A string of anti-choice bills were introduced in the Wisconsin house and senate this week, and abortion opponents are eager to make the restrictions as palatable as possible to the general public by framing them as positive for pregnant people. Their latest effort is to gather sponsors for an anti-choice bill named after a woman who chose to continue a pregnancy after receiving an ultrasound.
“Sonya’s Law” is a forced ultrasound bill with a targeted regulation of abortion provider (TRAP) provision that would require doctors who perform abortions to have admitting privileges at a local hospital. The bill’s state senate sponsor is Sen. Mary Lazich (R-New Berlin).
According to a press release about the legislation, Sonya is a single mother of two children who was unsure if she could handle a new baby but not sure she wanted an abortion. Because she was unsure about seeking an abortion, she sought out an ultrasound to help her decide. She chose to carry the pregnancy to term.
But Sonya’s story isn’t necessarily typical. Many patients who enter a clinic intending to terminate a pregnancy have already have made their decision; they do not want to have a baby, and they do not want to remain pregnant. If they believe that an ultrasound may help them decide what to do, or solidify their decision, they can ask to receive one, or to view it if one is included with a procedure. But it remains their decision, not that of the legislature.
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Sonya’s Law also mandates:
…a simultaneous oral explanation during the ultrasound including the number of unborn children and presence and location of the unborn child; display the ultrasound images so that the pregnant woman may view them; provide a medical description of the ultrasound images including the dimensions of the unborn child and a description of any viewable external features and internal organs of the unborn child; and provide a means for the pregnant woman to visualize any fetal heartbeat, in a quality consistent with current medical practice, and a simultaneous oral explanation of the visual display of the heartbeat in a manner understandable to a layperson.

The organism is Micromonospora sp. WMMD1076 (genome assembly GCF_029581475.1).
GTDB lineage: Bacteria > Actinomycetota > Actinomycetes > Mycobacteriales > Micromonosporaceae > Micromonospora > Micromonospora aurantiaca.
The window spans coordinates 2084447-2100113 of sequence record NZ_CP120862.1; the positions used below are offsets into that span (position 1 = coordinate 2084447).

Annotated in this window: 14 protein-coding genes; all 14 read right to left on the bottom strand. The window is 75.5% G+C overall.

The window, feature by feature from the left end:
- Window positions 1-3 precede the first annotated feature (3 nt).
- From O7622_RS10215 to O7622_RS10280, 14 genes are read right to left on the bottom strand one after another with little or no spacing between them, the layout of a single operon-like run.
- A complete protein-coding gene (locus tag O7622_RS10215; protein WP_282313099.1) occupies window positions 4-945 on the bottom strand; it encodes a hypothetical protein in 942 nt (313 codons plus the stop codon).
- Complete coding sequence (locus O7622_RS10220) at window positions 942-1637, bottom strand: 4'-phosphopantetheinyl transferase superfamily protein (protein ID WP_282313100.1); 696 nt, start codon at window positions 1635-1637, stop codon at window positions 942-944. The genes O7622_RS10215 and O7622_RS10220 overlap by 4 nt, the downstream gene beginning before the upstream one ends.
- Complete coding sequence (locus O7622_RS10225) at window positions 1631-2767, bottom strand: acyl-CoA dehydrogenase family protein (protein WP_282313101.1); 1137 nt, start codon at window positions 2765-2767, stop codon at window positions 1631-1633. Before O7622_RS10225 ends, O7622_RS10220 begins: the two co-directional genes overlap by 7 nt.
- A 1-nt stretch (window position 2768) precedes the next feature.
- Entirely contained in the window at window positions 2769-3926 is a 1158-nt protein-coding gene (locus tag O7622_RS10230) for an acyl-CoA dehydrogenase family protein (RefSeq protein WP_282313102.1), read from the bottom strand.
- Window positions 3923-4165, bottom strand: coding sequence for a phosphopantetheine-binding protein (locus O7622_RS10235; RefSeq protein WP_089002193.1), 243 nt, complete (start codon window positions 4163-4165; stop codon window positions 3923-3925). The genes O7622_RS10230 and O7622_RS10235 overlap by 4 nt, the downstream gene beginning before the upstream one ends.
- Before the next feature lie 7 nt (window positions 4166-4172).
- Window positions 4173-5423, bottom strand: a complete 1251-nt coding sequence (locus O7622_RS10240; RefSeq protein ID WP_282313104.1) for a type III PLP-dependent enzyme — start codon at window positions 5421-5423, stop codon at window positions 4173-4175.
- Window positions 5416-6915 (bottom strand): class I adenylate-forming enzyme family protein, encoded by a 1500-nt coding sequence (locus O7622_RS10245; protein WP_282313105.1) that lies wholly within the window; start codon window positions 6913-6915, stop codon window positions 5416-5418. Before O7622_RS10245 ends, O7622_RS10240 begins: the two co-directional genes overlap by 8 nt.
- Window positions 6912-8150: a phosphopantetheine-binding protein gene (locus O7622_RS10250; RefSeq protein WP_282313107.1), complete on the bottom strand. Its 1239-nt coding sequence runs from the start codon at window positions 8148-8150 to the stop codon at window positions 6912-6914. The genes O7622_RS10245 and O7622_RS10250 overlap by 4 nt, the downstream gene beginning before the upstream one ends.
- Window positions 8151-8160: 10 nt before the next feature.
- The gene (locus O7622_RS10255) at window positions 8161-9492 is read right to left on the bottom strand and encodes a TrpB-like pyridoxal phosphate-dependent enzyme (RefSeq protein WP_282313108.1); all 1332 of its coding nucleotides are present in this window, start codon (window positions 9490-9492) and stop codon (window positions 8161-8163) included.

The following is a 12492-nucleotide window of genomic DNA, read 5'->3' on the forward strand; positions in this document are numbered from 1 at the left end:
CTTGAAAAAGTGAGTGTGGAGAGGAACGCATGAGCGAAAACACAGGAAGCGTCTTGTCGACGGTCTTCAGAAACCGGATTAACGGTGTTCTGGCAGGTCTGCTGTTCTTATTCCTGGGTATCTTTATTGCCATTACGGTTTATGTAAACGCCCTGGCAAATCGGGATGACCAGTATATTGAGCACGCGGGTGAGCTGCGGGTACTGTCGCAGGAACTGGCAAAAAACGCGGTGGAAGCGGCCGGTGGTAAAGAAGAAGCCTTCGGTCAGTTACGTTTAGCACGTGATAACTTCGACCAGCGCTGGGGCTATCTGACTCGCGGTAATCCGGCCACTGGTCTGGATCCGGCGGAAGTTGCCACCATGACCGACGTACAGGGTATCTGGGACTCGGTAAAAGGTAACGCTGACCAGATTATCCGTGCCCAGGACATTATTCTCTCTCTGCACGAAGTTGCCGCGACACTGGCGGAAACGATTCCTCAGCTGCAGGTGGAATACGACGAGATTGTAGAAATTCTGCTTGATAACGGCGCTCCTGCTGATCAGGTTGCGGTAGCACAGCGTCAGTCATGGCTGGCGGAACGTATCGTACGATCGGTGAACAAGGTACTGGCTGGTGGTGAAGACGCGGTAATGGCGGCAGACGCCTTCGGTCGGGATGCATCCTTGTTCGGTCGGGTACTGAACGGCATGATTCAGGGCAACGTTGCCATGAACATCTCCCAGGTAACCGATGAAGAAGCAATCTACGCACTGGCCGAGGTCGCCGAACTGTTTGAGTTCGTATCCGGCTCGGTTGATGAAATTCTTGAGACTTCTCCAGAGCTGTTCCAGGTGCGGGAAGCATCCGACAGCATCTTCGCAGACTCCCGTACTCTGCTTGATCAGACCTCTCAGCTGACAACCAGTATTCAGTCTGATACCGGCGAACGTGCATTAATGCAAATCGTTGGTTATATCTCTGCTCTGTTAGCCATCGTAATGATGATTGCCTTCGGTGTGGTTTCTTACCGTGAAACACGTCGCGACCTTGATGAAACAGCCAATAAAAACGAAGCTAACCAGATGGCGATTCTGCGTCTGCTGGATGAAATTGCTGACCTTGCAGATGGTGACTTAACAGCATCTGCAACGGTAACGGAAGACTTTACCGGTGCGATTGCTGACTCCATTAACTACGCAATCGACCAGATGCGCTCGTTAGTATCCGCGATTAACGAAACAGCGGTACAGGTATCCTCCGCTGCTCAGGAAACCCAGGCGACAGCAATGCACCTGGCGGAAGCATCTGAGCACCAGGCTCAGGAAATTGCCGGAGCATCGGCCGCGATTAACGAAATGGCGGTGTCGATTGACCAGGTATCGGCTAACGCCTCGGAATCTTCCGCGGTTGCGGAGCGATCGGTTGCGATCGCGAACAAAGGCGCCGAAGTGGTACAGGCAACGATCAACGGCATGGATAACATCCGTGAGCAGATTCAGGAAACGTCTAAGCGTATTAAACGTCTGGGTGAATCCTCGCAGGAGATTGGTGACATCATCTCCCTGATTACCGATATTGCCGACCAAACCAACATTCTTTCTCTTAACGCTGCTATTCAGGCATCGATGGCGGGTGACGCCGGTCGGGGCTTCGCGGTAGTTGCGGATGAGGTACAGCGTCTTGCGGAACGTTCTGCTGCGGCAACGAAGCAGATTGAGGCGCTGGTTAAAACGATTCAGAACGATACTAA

Reproductive rights advocates argue that forced ultrasounds amount to emotional manipulation, and may also lead women to deceptive crisis pregnancy centers in search of free ultrasounds; that may even be the true intent if of the bill.
Two stories posted on the Wisconsin Right to Life website in support of the legislation feature women who did receive ultrasounds from the clinics that they went to, making it clear that ultrasounds are already available at clinics. “The forced ultrasound requirement itself is unnecessary regulation, as providers are already routinely providing an ultrasound,” Jenni Dye, executive director of NARAL Pro-Choice Wisconsin, told Rewire. “Even stories shared by Wisconsin Right to Life already clearly indicate that women are receiving this information and making informed [choices]. Instead, this is simply an effort to make the process more cumbersome for women, taking these personal decisions out of the hands of women in consultation with their doctors.”
Also included in Sonya’s Law is a provision that would require doctors to acquire admitting privileges to local hospitals in order to perform abortions. With a wide variety of hospitals to choose from, and a less conservative and abortion rights-hostile climate than in some states, Wisconsin providers in larger cities may not find this as difficult as some clinics in other states, like North Dakota and Mississippi. But in more rural areas, those rules could be clinic-closers, in areas where such closures would be felt the most.
Still, pro-choice advocates find the rules troublesome, whether they lead to clinic closures or simply reinforce the idea that abortion is a dangerous procedure. “While state and federal regulations to ensure the safety of all patients are appropriate, this regulation is nothing more than politically motivated targeting of abortion providers,” Dye said in a statement. “Abortion is an exceedingly safe medical procedure when done legally in existing clinic settings under existing regulations.”